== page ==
Studying biological assemblies with optical tweezers

by Ulrich Bockelmann (Laboratoire de Nanobiophysique, ESPCI, Paris)

Monday, February 18, 2013 from to (Europe/Berlin)
at AER 19 ( Room 3.11 )
Compared to an impressive body of knowledge that exists about the chemistry and the static structure of living cells and their components, the understanding of dynamic properties of biomolecules and of macromolecular aggregates is still in the beginning. This situation is changing thanks to techniques for investigation of functioning macromolecules at the single molecule level. In this talk we will first explain the manipulation of single molecules by optical tweezers and subsequently present two applications to the field of DNA, RNA and RNA-protein interactions.
In cells, DNA is constantly twisted, bended and stretched by numerous proteins mediating genome transactions. Understanding these essential biological processes requires in-depth knowledge of how DNA complies to mechanical stress. Double stranded DNA exhibits a structural transition at about 65 pN, where its contour length increases by ~70%. Using fluorescence microscopy in combination with optical tweezers, we unravelled the mechanisms behind this overstretching transition.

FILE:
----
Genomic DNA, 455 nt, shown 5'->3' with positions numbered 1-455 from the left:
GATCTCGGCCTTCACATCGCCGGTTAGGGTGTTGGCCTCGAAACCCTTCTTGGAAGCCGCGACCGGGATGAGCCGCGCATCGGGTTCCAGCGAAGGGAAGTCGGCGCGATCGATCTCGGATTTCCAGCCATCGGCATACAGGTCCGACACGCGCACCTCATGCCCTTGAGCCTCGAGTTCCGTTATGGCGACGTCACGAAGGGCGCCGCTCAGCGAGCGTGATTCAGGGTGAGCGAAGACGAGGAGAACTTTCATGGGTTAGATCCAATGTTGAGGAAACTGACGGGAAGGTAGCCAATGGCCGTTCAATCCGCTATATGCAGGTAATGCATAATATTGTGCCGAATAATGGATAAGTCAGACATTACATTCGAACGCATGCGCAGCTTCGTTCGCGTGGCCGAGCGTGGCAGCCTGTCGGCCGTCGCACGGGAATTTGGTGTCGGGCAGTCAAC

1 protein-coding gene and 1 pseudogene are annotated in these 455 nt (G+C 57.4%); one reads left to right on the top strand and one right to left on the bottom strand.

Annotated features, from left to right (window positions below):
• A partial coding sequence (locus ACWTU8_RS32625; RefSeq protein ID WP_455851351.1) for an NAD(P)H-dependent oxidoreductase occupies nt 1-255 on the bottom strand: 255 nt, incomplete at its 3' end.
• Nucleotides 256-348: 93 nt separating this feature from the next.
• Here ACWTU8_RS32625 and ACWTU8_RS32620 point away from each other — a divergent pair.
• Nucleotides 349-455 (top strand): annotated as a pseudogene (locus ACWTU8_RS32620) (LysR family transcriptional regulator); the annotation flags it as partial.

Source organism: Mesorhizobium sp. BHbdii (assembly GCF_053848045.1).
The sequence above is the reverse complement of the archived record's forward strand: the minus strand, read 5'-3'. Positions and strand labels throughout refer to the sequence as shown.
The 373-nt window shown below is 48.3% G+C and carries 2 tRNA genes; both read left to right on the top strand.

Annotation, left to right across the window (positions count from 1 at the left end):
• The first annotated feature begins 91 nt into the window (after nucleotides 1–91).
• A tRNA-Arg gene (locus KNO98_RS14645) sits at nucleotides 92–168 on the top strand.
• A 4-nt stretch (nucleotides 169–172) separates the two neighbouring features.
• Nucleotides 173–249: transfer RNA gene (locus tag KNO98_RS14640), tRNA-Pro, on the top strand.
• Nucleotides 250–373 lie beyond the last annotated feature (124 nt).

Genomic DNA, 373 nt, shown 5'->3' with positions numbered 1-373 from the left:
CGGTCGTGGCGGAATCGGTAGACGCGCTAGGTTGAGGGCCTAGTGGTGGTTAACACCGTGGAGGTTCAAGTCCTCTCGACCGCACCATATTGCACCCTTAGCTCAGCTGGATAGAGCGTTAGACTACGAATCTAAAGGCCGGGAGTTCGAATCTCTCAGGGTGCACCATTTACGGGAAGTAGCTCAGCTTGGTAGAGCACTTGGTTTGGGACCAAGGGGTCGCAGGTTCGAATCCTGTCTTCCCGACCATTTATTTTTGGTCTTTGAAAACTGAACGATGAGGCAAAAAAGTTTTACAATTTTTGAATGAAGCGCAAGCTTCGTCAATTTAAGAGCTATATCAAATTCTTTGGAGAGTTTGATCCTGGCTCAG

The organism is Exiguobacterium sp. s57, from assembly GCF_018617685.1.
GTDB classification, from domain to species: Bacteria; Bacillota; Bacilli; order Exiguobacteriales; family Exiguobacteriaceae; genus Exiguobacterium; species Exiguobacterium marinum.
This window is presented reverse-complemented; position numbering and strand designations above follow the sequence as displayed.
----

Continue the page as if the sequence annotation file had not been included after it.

Ribosomal (r-) RNA is well structured in the ribosome, but the role of r-proteins in the assembly process is poorly understood. We address this question by using optical tweezers to unfold RNA fragments in the presence or absence of proteins. We studied the case of Escherichia coli L20, an early binding r-protein that recognizes an essential subdomain of the 23S rRNA. We found that L20 acts as a clamp that makes RNA fragments surrounding its binding sites more resistant to mechanical unfolding.